The purpose of disagreement

I do not really believe that one can convince another person of a philosophical point to which they are constitutionally opposed. That is to say, at best we have a conversation, and we come to understand the context of our interlocutors’ convictions, but because in philosophy there are seldom indubitable rights and wrongs, there is never a guarantee of understanding, never mind consensus. So what transpires is we translate our rationalizations into the language of reason, we divest decision-making of the emotion inherent to it, pretending it isn’t there – and even if it were there, we say, it’s not important. Then we play you show me yours, and I’ll show you mine with these rationalizations. This sounds a little tragic, as though I have no hope in philosophy or conversation, but I don’t think pessimism necessarily follows.

We all know the benefits of debate in a “civilized” context as replacing the settlement of disagreement through violence. Often, however, we do not settle disagreement. So what happens then? I assume we have all had that experience in conversation or debate, where we make a point in passing which we regard to be innocuous, only for it to be turned around on us, and given a spin which we would never have thought possible. This is not just the innate malleability of language, nor is it the result of applying logical strictures to discussion which is rather more fluid and informal (if you had to point out all the fallacies one commits in a given sentence, we would rather quickly run out of will to speak). It is that the intent behind your words, irrespective of the form or content of your utterance, is made alien to you. Your very context is hijacked. In such a conversation, not much happens in the way of reasoned debate. But what does happen is we get to know how this other person’s mind works. The content of the debate or disagreement may be irrelevant. The real goal here is not rational, but social, because we are using language to defuse conflict by discussing it. This is one of the hidden glories of language. It is not only of benefit to us in the zero sum game of logic and rational debate.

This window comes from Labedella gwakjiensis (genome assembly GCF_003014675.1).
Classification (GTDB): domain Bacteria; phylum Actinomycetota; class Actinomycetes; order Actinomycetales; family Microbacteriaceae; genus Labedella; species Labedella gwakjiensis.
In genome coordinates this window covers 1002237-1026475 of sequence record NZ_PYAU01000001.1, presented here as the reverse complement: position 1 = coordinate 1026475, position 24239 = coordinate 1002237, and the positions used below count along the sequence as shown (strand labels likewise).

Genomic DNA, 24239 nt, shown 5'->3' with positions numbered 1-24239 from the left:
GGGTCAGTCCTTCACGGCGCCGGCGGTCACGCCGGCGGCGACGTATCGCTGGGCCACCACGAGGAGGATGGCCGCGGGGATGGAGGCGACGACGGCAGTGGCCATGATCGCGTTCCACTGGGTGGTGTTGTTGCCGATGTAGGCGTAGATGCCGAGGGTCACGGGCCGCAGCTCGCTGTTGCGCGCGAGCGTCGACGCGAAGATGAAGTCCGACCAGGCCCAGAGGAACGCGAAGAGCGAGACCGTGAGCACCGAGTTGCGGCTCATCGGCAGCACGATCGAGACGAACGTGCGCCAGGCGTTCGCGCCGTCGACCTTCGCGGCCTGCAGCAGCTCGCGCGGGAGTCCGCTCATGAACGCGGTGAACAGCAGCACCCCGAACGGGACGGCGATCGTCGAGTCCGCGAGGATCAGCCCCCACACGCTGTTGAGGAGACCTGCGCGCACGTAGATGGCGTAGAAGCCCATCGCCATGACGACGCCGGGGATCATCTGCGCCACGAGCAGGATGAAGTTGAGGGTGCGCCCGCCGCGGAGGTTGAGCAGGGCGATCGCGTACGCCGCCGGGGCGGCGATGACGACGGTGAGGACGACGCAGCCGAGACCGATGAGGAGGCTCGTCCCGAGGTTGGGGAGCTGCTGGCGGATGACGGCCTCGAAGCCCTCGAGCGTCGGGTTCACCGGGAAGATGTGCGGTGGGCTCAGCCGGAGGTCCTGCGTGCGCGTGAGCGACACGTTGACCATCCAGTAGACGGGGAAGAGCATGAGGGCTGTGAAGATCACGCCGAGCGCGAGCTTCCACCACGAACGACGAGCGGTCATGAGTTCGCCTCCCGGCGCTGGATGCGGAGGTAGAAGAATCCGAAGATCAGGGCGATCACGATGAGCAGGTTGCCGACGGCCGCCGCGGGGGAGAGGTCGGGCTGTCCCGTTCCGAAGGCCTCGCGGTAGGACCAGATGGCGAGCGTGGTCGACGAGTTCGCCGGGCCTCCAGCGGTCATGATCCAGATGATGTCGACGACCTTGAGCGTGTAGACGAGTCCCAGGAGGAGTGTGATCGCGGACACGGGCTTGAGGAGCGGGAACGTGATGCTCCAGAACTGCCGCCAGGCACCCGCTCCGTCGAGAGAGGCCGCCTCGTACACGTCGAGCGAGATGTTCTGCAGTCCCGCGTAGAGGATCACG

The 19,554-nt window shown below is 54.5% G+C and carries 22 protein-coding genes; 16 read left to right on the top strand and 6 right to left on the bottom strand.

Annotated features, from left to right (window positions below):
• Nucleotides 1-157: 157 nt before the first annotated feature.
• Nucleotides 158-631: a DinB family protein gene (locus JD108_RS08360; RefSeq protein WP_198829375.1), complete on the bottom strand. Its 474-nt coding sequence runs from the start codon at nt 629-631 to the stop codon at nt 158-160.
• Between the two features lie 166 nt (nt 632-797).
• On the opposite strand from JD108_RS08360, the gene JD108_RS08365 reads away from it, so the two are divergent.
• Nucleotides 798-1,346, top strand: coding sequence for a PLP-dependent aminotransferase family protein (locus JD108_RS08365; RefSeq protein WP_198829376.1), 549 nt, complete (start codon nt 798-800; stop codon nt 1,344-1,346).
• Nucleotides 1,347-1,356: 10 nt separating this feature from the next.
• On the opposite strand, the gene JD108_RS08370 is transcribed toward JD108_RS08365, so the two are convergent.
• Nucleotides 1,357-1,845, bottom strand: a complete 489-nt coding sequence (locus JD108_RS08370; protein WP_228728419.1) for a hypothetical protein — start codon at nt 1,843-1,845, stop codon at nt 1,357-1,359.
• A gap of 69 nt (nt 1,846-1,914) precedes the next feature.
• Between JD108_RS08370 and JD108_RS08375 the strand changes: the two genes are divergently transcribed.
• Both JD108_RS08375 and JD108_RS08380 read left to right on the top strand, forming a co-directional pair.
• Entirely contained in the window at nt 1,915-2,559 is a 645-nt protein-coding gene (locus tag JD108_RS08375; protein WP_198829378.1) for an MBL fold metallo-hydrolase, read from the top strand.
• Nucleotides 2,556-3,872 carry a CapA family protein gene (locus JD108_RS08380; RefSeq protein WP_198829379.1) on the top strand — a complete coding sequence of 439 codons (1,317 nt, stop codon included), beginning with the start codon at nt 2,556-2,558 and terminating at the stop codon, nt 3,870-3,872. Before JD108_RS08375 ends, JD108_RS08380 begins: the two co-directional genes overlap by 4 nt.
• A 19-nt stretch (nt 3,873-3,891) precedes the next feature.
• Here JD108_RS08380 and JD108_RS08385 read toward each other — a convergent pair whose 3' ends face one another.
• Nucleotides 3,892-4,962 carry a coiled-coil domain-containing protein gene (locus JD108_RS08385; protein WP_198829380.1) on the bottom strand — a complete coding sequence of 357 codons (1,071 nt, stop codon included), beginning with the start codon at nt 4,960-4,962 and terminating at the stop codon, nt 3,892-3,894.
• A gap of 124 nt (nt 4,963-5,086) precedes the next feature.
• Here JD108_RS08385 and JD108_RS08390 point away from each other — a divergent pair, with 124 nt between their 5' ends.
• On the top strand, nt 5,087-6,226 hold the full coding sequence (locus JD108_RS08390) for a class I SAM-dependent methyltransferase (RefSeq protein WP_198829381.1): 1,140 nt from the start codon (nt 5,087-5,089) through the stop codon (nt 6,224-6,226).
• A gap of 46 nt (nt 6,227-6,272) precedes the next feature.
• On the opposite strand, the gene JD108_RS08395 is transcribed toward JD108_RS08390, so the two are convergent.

Through discussion – without the prerequisite of resolution – we come to understand the mind of others. Even more fascinatingly, this resolution of conflict begins to flow forward in time; we come to know a little better when what we are saying will be taken up as problematic by this other person. This still is a little tragic though, philosophy as a democratic crutch. There is more to it however. If we come to know how our interlocutor’s mind works, we can in a sense borrow some of their mental operations. This is to say, knowing how another person thinks is the ability to think that way yourself. In this example of intellectual empathy, though they may not convince you in terms of content (and vice versa), they still might influence you via their style of thought, how they think. In this, conflict again is preempted, and some of our damaging individualistic impulses are overcome. The solipsism  of pure logic is muted in favour of all the benefits what accrue in the social realm. As such, in this picture, you can be incorrect but right. This sounds troubling, yes, but I regard the overall task of philosophy as adding to and extending our species-wide repertoire of mental tools and tactics. It is ideally a means of making ever more connections, across cultures and generations. It is a means of altering the fundamental architecture of our total society, the entire Noosphere, making it ever more massively parallel, distributed, resilient.

We have many ways of articulating this ideal of an advanced degree of connectivity. We use big words like Justice, or big concepts such as Cosmopolitanism, or new metaphors such as ecological thought. These all ultimately refer to the same abstraction of a highly networked structure. Philosophers, artists, writers, poets all seek to provide us with innovations in thought, like elegant snatches of code which we can use as and if we require, in fascinating new constructions of our own making. Even the system builders in philosophy must know that in essence they write anthologies, these are but collections from which we make our selections, because no one but a tyrant expects to be read with the subservience that would be required of such a totalizing project to make the “philosophical system that explains it all”.

We are all magpies of thought, and the best thinkers realize and expect this. The great systems of philosophical identiy-thought, of logic that seeks to put an end to disagreement, these are to be respected as individual achievements. But actually, each of us must attempt to fashion a system for ourselves, and the best we can hope for is a little more coherence, and a little more connectivity. Even those who do not give much time to speculation, or who have swallowed a certain philosophical or ideological or religious outlook whole, without rumination, even these people ad lib elsewhere in their lives, be it in their style of speech, dress, cooking, song, movement…

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